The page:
Late last week, the Biden administration announced a new set of regulations that make it illegal for US companies to export a range of AI-related products and services to China (Financial Times coverage here (paywalled); Reuters here). By all accounts this new export controls policy is a big deal for US-China competition and Chinese AI progress. Its wide-reaching effects touch on a number of issues important to effective altruists, AI safety strategists, and folks interested in reducing global catastrophic risks. This is a quickly-written post in which I summarize my understanding of the new regulations and their probable effects, then list some questions the announcement prompted regarding the effect on various global catastrophic risks.
The new export controls policy
If you pick a random article commenting on the new export controls policy, you’ll probably see some dramatic language. Reuters describes the new rules as an attempt to “hobble” China’s chip industry. CSIS’s Greg Allen writes that they seek to “[choke] off China’s access to the future of AI”. ChinaTalk’s Jordan Schneider thinks they “will reshape the global semiconductor industry and the future of the US-China relationship”.
The export controls seek to slow or stop Chinese companies from developing cutting-edge AI capabilities. They do this by making it illegal for US companies, US citizens, and foreign companies that use US products to sell AI-related hardware, software, and services to Chinese entities. This kind of policy is not new in itself. For years, the US has prohibited companies from selling AI tech to China for military use. However, the new regulations are notable for being much broader than previous restrictions and broad-based, no longer restricted to military uses in particular.
Allen writes that the regulations target four “chokepoints” in the AI development supply chain. Restrictions have been placed on the export of high-end computer chips, chip design software, chip manufacturing equipment, and manufacturing equipment components. I am going to summarize Allen’s explanations very briefly. If this is relevant to your work I strongly recommend you go read his article, which is packed with interesting and important details. Schneider also has a digestible tweet thread explanation you can read here.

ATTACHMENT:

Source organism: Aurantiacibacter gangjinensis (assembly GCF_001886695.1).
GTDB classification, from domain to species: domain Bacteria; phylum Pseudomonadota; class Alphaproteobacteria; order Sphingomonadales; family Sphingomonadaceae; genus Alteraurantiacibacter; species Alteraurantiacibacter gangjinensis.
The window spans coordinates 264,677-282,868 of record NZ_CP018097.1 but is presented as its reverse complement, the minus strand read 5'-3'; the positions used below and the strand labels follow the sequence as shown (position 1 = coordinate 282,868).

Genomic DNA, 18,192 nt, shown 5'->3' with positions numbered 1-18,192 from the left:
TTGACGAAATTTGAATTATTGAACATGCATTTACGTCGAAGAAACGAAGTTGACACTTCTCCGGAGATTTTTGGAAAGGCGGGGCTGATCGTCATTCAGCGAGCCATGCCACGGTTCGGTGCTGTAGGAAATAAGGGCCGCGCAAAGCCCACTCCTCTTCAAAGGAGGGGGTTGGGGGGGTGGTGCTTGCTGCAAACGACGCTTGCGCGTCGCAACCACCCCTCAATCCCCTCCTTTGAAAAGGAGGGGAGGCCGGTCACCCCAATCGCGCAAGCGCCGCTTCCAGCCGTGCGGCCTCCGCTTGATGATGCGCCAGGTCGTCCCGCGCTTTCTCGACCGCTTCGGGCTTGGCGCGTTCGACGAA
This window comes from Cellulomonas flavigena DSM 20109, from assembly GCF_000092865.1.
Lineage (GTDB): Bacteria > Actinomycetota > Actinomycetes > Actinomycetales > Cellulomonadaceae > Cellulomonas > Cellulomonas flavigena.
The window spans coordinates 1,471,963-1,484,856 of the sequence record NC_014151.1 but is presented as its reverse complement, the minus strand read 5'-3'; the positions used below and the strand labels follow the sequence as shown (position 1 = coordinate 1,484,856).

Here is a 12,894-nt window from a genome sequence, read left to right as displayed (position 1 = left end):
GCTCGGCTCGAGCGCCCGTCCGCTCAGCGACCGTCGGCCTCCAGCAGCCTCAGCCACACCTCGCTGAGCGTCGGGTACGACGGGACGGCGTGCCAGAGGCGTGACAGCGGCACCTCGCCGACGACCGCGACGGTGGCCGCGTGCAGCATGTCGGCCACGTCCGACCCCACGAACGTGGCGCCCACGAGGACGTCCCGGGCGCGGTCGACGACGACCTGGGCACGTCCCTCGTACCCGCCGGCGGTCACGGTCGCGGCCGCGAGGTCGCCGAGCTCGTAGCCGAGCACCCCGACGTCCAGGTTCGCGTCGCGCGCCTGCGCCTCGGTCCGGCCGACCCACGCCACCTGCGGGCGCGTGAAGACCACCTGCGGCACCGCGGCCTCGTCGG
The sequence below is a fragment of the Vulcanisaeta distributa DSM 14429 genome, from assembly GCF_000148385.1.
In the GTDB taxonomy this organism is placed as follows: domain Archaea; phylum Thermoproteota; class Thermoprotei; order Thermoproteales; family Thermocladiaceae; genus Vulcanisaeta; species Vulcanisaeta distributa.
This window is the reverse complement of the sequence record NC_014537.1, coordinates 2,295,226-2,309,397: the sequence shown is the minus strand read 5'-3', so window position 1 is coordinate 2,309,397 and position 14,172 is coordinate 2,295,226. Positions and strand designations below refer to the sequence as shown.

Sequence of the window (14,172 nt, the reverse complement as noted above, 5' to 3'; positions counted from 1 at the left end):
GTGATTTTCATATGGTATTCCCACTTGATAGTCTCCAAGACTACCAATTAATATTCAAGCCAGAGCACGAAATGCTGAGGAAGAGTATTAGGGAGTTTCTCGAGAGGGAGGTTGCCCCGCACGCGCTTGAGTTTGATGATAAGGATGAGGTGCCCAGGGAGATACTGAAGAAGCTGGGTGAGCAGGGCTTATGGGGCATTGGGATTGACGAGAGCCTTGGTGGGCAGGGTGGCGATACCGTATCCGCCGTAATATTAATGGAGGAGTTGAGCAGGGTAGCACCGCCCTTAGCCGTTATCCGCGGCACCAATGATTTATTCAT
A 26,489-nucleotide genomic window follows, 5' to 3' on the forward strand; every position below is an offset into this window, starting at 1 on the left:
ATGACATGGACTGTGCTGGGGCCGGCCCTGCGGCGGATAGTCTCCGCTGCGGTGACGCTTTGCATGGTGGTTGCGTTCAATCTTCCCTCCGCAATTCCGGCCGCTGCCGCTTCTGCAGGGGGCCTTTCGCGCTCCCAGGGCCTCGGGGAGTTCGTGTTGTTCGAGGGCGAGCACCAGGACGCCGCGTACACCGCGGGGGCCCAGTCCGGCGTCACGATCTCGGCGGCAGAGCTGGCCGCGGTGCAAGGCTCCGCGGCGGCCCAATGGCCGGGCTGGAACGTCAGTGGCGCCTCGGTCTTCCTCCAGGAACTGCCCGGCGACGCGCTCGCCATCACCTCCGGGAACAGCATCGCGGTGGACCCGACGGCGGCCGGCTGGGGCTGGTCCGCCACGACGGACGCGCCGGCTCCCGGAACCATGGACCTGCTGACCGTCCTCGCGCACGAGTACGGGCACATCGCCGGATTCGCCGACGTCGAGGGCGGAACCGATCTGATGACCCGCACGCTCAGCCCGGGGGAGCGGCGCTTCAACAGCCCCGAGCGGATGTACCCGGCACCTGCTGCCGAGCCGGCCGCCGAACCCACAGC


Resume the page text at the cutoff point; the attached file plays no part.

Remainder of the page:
1. The best computer chips
The new policies will functionally end the sale of the “best” computer chips, i.e. any chip above a certain performance threshold, to China. The US had already blocked the sale of such chips to China’s military. However, Allen writes that this policy was ineffective due to military-civil fusion in China; the boundary between military and non-military organizations in China is purposefully and officially blurry. Unable to distinguish military from non-military uses, the US government has decided to just block the sale of high-end chips to China entirely.
2. The software used to design chips
Advanced chips are so complex that specialized software is required to design them. The new regulations also ban companies from providing this software to Chinese companies. This will make it harder for Chinese companies to design new chips that can compete with the high-end chips produced by, e.g., Nvidia and AMC, to which they have just lost access.
3. The equipment used to make semiconductors
Allen writes that Chinese companies could yet circumvent chokepoints (1) and (2) by designing and manufacturing chips using older programs and equipment. But chokepoint (3) seeks to stop this by banning the sale of chip manufacturing equipment that exceeds a certain performance threshold. US citizens are also no longer allowed to help repair or maintain such equipment in China. Allen writes that this is a “devastating blow” for Chinese chip manufacturers. Schneider says these restrictions are already “wreaking havoc” as US citizens in the semiconductor industry in China have stopped working for fear of violating them.